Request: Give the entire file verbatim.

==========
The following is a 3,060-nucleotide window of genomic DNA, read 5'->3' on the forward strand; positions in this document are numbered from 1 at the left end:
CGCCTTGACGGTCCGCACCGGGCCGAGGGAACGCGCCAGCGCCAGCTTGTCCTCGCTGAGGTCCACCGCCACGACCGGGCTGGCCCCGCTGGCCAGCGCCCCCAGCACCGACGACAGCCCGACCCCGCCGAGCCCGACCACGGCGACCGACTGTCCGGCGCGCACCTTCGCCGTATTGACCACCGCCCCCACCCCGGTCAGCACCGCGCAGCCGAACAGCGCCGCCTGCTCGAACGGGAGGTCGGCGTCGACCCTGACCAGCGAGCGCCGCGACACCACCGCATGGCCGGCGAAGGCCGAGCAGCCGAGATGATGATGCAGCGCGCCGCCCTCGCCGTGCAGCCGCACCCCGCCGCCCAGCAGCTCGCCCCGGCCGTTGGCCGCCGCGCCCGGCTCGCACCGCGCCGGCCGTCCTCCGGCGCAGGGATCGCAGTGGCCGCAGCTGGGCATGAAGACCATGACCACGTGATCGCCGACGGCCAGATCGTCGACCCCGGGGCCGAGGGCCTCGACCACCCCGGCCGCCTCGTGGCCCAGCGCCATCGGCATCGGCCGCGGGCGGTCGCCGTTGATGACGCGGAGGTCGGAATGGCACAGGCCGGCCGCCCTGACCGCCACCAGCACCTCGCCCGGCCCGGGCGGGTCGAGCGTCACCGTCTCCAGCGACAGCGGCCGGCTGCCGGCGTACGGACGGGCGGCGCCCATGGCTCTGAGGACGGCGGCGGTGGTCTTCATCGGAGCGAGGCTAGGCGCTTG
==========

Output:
The following is a 3,060-nucleotide window of genomic DNA, read 5'->3' on the forward strand; positions in this document are numbered from 1 at the left end:
CGCCTTGACGGTCCGCACCGGGCCGAGGGAACGCGCCAGCGCCAGCTTGTCCTCGCTGAGGTCCACCGCCACGACCGGGCTGGCCCCGCTGGCCAGCGCCCCCAGCACCGACGACAGCCCGACCCCGCCGAGCCCGACCACGGCGACCGACTGTCCGGCGCGCACCTTCGCCGTATTGACCACCGCCCCCACCCCGGTCAGCACCGCGCAGCCGAACAGCGCCGCCTGCTCGAACGGGAGGTCGGCGTCGACCCTGACCAGCGAGCGCCGCGACACCACCGCATGGCCGGCGAAGGCCGAGCAGCCGAGATGATGATGCAGCGCGCCGCCCTCGCCGTGCAGCCGCACCCCGCCGCCCAGCAGCTCGCCCCGGCCGTTGGCCGCCGCGCCCGGCTCGCACCGCGCCGGCCGTCCTCCGGCGCAGGGATCGCAGTGGCCGCAGCTGGGCATGAAGACCATGACCACGTGATCGCCGACGGCCAGATCGTCGACCCCGGGGCCGAGGGCCTCGACCACCCCGGCCGCCTCGTGGCCCAGCGCCATCGGCATCGGCCGCGGGCGGTCGCCGTTGATGACGCGGAGGTCGGAATGGCACAGGCCGGCCGCCCTGACCGCCACCAGCACCTCGCCCGGCCCGGGCGGGTCGAGCGTCACCGTCTCCAGCGACAGCGGCCGGCTGCCGGCGTACGGACGGGCGGCGCCCATGGCTCTGAGGACGGCGGCGGTGGTCTTCATCGGAGCGAGGCTAGGCGCTTG